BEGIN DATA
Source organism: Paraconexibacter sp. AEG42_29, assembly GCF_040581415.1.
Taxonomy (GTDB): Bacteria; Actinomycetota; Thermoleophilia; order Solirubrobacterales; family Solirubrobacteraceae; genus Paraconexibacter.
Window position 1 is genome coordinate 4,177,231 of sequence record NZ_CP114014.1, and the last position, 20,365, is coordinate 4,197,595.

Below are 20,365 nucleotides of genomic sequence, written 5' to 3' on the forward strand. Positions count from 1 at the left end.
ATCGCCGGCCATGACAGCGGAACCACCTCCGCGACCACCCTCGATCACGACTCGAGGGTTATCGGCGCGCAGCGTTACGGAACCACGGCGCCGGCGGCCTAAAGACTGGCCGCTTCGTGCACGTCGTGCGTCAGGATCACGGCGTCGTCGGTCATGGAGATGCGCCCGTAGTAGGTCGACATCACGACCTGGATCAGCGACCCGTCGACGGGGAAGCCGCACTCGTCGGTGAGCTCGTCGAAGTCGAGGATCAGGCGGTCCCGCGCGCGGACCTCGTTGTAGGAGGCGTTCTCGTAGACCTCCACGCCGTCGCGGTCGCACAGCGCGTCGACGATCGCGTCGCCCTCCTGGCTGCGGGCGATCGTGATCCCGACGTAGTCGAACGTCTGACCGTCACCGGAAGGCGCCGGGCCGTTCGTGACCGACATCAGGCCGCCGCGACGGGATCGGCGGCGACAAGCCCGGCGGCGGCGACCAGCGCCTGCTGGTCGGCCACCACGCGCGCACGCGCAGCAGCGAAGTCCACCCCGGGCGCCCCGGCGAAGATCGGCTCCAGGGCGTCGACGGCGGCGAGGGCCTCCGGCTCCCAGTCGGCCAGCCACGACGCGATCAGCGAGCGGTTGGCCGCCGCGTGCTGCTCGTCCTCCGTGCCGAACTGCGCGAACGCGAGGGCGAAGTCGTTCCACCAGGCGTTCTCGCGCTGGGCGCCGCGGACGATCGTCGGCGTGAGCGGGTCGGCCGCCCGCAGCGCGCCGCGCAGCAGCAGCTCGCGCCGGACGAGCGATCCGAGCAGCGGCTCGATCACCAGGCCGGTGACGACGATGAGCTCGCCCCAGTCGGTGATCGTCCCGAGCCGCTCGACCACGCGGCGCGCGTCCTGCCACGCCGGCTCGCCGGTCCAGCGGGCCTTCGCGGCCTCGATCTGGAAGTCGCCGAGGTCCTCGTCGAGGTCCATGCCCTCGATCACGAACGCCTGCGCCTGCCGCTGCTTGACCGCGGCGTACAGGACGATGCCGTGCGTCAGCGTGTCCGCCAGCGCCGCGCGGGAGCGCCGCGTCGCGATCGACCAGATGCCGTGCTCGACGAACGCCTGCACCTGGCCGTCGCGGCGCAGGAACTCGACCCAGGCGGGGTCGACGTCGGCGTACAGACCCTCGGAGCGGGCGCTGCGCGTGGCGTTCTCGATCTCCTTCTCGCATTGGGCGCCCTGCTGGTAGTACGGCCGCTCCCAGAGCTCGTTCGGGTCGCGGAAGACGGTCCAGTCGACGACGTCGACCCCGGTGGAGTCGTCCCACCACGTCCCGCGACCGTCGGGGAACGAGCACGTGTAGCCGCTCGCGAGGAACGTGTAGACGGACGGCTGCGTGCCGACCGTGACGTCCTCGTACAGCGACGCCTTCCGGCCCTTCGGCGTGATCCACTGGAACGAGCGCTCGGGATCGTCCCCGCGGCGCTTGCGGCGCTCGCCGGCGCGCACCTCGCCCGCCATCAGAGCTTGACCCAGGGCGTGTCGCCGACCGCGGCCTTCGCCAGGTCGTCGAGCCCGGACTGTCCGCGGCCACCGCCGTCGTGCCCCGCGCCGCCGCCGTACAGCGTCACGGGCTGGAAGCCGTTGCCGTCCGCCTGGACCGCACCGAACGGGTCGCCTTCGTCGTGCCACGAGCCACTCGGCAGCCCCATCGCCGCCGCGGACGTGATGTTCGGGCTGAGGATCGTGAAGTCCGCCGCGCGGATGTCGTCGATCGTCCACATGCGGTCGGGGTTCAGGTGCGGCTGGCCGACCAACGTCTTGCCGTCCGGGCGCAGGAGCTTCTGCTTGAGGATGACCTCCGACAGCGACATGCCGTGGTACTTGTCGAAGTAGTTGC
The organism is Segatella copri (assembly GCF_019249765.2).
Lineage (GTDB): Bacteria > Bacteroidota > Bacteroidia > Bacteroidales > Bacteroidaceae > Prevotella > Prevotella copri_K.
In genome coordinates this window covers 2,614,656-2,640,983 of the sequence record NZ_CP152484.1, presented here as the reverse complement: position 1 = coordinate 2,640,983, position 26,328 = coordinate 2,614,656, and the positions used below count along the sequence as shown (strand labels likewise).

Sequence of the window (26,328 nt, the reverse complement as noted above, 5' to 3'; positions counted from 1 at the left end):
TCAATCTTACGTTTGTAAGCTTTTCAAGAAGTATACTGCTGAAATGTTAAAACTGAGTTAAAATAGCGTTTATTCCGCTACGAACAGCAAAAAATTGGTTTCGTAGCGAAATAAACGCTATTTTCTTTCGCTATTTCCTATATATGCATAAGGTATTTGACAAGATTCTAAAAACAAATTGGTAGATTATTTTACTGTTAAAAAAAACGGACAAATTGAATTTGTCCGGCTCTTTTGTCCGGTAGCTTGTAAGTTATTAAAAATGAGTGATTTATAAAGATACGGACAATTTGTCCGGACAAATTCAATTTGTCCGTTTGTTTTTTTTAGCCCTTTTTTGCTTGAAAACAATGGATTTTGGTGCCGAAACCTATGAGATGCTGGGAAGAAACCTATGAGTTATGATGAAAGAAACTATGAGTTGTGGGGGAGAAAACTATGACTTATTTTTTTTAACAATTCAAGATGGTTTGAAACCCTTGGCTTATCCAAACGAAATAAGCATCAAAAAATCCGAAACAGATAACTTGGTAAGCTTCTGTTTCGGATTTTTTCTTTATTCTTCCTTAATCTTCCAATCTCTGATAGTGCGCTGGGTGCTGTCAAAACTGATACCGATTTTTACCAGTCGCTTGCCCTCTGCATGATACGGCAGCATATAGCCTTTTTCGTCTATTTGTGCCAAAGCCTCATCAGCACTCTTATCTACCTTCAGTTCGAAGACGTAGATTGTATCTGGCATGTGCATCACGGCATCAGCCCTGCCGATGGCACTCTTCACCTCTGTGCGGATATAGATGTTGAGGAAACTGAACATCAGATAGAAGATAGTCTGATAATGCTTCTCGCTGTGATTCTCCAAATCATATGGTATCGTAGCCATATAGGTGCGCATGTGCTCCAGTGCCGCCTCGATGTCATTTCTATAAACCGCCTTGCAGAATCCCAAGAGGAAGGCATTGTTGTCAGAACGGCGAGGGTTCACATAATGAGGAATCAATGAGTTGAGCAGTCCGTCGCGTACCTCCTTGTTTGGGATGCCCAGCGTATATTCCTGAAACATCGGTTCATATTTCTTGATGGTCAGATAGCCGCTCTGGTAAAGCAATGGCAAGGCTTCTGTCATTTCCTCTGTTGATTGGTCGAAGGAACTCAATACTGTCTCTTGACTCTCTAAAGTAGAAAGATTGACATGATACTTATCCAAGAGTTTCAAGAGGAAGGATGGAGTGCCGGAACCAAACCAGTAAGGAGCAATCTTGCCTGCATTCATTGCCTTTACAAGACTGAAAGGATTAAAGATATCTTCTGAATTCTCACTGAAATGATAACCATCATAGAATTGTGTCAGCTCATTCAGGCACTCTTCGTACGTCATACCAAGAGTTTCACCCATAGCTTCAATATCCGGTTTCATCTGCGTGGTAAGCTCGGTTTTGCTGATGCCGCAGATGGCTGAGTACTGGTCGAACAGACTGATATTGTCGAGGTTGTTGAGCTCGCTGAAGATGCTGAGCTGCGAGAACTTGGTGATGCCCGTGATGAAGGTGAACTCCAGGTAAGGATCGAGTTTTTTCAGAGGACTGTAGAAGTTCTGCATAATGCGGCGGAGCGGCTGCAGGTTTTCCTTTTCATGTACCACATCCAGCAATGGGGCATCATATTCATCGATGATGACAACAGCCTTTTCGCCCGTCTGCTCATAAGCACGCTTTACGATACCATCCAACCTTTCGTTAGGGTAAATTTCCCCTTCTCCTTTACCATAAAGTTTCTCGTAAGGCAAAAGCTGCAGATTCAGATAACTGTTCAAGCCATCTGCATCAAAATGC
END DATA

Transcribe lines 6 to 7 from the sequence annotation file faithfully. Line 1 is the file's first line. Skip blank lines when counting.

The organism is Segatella copri (assembly GCF_019249765.2).
Lineage (GTDB): Bacteria > Bacteroidota > Bacteroidia > Bacteroidales > Bacteroidaceae > Prevotella > Prevotella copri_K.